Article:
6. Strictly speaking, because of image inversion and magnification an imaging system is never spatially invariant; however, if one views the input signal as the inverted and magnified object, many imaging systems are then well-modeled as spatially invariant.
  7. D. L. Snyder, A. M. Hammoud, and R. L. White, “Image recovery from data acquired with a charge-coupled-device camera,” J. Opt. Soc. Am. A ,  10, 1014–1023 (1993).
    [Crossref] [PubMed]
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    [Crossref]
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    [Crossref] [PubMed]
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    [Crossref]
  11. S. M. Jefferies and J. C. Christou, “Restoration of astronomical images by iterative blind deconvolution”, Astrophys. J.,  63, 862–874 (1993).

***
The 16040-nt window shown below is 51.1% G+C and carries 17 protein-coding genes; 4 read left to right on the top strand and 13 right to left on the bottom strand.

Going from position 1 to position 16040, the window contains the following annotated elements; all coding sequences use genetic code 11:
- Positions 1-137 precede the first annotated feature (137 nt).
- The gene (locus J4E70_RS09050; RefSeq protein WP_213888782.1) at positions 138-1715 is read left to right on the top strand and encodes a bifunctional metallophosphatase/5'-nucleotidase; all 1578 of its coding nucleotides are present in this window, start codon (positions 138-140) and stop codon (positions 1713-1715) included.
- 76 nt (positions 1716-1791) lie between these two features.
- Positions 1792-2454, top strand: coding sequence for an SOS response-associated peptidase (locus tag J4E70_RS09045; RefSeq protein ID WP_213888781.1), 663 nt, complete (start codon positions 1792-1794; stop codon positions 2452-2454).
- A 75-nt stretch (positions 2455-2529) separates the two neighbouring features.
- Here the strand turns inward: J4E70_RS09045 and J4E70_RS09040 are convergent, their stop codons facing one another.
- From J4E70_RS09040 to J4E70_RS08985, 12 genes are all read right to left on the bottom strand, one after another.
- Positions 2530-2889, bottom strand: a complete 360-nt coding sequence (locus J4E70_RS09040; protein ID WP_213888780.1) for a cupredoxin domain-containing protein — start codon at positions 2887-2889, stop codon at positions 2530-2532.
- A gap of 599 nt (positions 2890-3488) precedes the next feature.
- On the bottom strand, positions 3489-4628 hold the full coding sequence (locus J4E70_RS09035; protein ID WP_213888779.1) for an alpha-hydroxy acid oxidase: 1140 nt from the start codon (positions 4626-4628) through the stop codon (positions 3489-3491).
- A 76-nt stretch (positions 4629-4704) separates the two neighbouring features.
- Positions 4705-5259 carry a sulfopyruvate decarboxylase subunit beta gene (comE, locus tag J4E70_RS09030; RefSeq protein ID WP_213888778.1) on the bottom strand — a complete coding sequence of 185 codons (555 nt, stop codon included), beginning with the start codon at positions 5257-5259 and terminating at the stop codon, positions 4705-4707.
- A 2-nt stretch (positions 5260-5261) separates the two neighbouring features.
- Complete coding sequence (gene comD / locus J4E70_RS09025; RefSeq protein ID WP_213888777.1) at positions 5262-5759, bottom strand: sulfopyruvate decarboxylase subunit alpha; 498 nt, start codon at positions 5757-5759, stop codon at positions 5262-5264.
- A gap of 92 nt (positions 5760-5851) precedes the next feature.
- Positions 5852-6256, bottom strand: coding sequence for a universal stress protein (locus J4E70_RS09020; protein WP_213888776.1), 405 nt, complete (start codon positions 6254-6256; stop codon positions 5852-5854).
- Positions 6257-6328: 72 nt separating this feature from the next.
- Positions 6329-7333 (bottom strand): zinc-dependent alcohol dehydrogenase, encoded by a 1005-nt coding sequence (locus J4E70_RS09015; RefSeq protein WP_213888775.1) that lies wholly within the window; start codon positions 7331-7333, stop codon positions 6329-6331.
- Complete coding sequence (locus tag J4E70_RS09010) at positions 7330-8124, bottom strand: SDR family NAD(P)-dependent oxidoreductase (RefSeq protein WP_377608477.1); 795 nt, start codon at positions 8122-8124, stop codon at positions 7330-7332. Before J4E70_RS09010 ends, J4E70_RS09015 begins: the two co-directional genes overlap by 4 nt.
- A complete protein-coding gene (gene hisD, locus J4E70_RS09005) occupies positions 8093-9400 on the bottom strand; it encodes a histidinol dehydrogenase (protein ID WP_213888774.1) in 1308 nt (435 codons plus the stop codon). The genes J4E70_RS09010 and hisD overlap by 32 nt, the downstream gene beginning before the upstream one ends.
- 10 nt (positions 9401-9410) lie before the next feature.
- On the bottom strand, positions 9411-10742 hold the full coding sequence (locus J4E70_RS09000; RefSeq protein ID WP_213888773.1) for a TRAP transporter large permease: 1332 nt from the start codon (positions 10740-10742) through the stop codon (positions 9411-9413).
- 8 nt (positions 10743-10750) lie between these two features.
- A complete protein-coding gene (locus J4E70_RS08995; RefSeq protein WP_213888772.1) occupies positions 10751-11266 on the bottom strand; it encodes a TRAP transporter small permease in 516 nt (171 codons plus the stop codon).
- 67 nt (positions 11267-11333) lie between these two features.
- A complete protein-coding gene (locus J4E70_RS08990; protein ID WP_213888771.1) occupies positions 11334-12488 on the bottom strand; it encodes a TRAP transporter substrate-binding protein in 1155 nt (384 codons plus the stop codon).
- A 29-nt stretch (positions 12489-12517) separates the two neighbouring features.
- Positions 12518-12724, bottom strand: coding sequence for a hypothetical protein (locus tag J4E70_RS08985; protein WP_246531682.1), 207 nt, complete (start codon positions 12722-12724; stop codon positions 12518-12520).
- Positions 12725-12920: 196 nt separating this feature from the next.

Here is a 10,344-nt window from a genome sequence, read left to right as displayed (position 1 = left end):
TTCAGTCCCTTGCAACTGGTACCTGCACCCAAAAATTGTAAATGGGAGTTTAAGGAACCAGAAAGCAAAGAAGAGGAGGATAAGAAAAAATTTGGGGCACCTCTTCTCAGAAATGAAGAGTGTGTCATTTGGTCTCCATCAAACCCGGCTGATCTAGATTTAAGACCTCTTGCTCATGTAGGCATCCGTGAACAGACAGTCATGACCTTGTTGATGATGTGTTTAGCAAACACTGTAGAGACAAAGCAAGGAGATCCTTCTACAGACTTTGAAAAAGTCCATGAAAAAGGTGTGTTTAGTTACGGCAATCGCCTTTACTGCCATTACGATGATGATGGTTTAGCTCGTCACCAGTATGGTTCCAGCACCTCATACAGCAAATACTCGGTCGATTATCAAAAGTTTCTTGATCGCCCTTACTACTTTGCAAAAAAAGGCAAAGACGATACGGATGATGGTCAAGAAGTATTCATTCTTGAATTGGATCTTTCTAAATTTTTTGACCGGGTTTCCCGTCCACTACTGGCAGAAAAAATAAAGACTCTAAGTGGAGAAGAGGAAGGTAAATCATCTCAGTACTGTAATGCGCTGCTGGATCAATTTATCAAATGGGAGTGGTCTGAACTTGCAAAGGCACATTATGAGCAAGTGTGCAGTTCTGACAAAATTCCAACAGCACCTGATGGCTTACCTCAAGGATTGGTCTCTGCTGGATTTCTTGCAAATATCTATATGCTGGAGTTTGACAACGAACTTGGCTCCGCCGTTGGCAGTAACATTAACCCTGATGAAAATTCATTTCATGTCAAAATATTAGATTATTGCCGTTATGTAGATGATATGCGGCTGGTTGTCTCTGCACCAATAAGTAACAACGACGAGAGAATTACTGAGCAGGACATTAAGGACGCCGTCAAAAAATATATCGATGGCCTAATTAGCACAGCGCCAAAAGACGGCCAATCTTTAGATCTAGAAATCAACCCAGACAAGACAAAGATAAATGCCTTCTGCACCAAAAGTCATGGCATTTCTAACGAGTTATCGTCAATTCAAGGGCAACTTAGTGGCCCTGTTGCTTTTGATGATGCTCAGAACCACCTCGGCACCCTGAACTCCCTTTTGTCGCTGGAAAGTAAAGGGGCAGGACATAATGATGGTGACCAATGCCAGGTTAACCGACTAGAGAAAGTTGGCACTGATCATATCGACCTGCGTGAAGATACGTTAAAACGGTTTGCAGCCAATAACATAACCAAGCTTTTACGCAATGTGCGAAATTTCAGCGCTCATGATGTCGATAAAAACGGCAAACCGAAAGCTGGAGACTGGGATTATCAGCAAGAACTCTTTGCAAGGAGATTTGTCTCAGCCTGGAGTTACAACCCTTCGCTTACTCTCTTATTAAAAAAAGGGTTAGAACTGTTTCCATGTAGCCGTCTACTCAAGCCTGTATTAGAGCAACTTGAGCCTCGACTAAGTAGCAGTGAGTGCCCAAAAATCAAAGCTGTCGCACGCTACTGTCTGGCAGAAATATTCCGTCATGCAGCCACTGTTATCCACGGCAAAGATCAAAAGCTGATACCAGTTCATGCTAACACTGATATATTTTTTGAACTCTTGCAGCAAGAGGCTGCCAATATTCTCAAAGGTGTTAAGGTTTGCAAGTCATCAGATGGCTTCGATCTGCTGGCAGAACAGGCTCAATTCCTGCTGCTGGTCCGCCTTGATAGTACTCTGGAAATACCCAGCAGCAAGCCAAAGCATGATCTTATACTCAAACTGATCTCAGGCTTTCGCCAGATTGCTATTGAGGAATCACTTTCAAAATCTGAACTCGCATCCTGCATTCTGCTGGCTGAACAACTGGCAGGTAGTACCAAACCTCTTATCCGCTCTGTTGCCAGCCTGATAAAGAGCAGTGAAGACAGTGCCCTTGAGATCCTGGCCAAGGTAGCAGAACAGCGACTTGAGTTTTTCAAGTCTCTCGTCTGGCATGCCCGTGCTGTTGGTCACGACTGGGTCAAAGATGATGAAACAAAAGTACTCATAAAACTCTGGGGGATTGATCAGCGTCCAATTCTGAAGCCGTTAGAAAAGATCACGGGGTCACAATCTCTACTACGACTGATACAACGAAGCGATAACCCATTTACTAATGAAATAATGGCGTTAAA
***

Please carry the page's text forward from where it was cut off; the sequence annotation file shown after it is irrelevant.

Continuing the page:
[Crossref]
  12. E. Thiebaut and J.-M. Conan, “Strict a priori constraints for maximum-likelihood blind deconvolution,” J. Opt. Soc. Am. A ,  12, 485–492 (1995).
    [Crossref]
  13. T. J. Cornwell, “Where have we been, where are we now, where are we going?”, in The Restoration of HST Images and Spectra II, B. Hanisch and R. L. White, editors, (Space Telescope Science Institute, Baltimore, MD, 1993) pp. 369–372.
  14. T. J. Schulz, “Movie of processed Hubble Space Telescope imagery,” http://www.ee.mtu.edu/faculty/schulz/mpeg/hst.mpeg
  15. R. G. Paxman, T. J. Schulz, and J. R. Fienup, “Joint estimation of object and aberrations using phase diversity,” J. Opt. Soc. Am. A ,  9, 1072–1085 (1992).
    [Crossref]

1995 (1)

1993 (3)

1992 (2)

1988 (1)

1985 (1)

1983 (1)

1974 (1)